indiana hoosiers celebrate

College: No Bruin, no problem for streaking Indiana

Last year, Will Bruin scored 18 goals for Indiana University. Then he was gone, selected in the first round of the MLS SuperDraft by the Houston Dynamo.

It would be a difficult loss for any program to absorb, but combined with the graduation of current Columbus Crew midfielder Rich Balchan, the Hoosiers had some large holes to fill heading into the 2011 season.

So far, so good for Indiana, unbeaten through eight games (6-0-2) under second-year coach and former Crew defender Todd Yeagley.

“We clicked in preseason,” fifth-year senior Alec Purdie told “We were playing well, got the first couple results the first games of the season, and winning’s contagious. Now the confidence is high and we’re starting to steamroll.”

Indiana’s forte so far during that short stretch has been the team defense. Anchored by senior center back and MLS prospect Tommy Meyer, the Hoosiers have five shutouts from their first eight games.

“Our team defending, we’re pressing hard, winning balls higher up the field, making it difficult for teams to play,” Yeagley told “We’re not giving teams high quality chances.”

The shift to a slightly more defensive approach has helped the team make the adjustment to life without the talismanic Bruin. By keeping things tight at the back, Indiana has been able to win close games as they figured out how to score.

And the Hoosiers have been able to find answers. Purdie currently leads the team with five goals. Freshman Eriq Zavaleta, who spent time in high school playing at Real Salt Lake’s Arizona Academy, has added three, as Indiana is sharing the wealth in front of the opposing net.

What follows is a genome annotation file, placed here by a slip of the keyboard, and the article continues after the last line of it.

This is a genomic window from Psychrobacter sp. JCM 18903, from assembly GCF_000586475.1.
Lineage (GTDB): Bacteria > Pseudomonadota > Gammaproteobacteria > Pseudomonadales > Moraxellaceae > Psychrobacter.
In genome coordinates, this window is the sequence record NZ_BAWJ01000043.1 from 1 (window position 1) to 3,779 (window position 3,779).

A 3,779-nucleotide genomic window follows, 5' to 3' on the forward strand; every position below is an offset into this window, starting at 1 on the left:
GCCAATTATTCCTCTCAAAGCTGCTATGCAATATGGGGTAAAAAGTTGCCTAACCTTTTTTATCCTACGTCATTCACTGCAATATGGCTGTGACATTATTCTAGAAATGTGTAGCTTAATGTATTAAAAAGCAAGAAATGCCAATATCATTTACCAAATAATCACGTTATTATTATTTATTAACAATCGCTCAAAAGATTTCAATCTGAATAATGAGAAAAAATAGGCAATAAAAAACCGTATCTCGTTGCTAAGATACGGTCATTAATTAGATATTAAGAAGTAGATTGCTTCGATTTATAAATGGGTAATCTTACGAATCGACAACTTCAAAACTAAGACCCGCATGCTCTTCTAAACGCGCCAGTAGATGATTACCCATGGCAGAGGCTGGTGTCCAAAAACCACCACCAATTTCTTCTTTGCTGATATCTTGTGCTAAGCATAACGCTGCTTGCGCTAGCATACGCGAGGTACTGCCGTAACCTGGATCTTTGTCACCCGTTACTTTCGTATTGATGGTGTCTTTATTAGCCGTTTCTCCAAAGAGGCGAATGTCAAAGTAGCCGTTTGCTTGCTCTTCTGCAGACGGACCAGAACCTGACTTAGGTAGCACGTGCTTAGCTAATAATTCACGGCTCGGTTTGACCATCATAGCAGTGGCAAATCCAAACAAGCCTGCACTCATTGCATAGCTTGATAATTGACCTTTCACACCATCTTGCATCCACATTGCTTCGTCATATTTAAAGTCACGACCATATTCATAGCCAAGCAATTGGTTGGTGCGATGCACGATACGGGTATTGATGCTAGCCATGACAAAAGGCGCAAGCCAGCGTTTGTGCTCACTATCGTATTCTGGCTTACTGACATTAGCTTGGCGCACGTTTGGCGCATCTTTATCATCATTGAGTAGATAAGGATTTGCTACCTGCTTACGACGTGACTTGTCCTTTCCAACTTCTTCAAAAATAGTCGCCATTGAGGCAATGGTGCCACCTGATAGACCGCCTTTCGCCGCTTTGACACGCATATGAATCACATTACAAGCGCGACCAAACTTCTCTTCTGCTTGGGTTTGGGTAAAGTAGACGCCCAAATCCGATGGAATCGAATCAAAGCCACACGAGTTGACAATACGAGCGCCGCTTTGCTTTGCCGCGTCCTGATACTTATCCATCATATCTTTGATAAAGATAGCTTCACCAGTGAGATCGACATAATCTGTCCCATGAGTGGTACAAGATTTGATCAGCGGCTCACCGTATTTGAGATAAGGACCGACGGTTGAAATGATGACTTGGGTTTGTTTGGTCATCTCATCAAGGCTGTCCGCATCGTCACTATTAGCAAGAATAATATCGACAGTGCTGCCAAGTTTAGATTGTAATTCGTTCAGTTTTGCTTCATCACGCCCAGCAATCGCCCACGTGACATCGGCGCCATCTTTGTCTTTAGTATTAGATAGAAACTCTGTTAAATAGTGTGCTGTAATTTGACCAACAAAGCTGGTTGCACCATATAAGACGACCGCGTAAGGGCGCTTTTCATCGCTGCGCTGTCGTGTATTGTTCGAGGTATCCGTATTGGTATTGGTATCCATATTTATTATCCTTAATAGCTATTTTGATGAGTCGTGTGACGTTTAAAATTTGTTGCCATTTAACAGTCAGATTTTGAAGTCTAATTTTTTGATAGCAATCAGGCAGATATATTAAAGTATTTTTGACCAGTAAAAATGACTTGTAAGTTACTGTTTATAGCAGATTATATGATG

“It’s been fun to see because last year, we were so dependent on Will at times when we weren’t in good form,” Yeagley said. “This year, we’re finding different players in different spots.”

Added Purdie: “We’re much more balanced this year. We have [seven] different goal scorers this year, and a lot of guys stepping in and stepping up.”

How far this different, balanced approach can take Indiana remains to be seen. One of college soccer’s most decorated programs over the last 30 years, there’s every reason to believe the current team can at least contend for a 12th Big Ten crown.

But they aren’t getting ahead of themselves, and know that while this is a good start, there’s no reason to get carried away.

“Expectations at IU, everyone always wants us to be at the College Cup, Big Ten championships,” Yeagley said. “Certainly this team is capable of being a deep tournament team, not a favorite like other years I’ve had at IU, yet we’re not looking at those things at this point. It’s looking at every game, every opportunity.”

Travis Clark covers D.C. United, College and Youth soccer for


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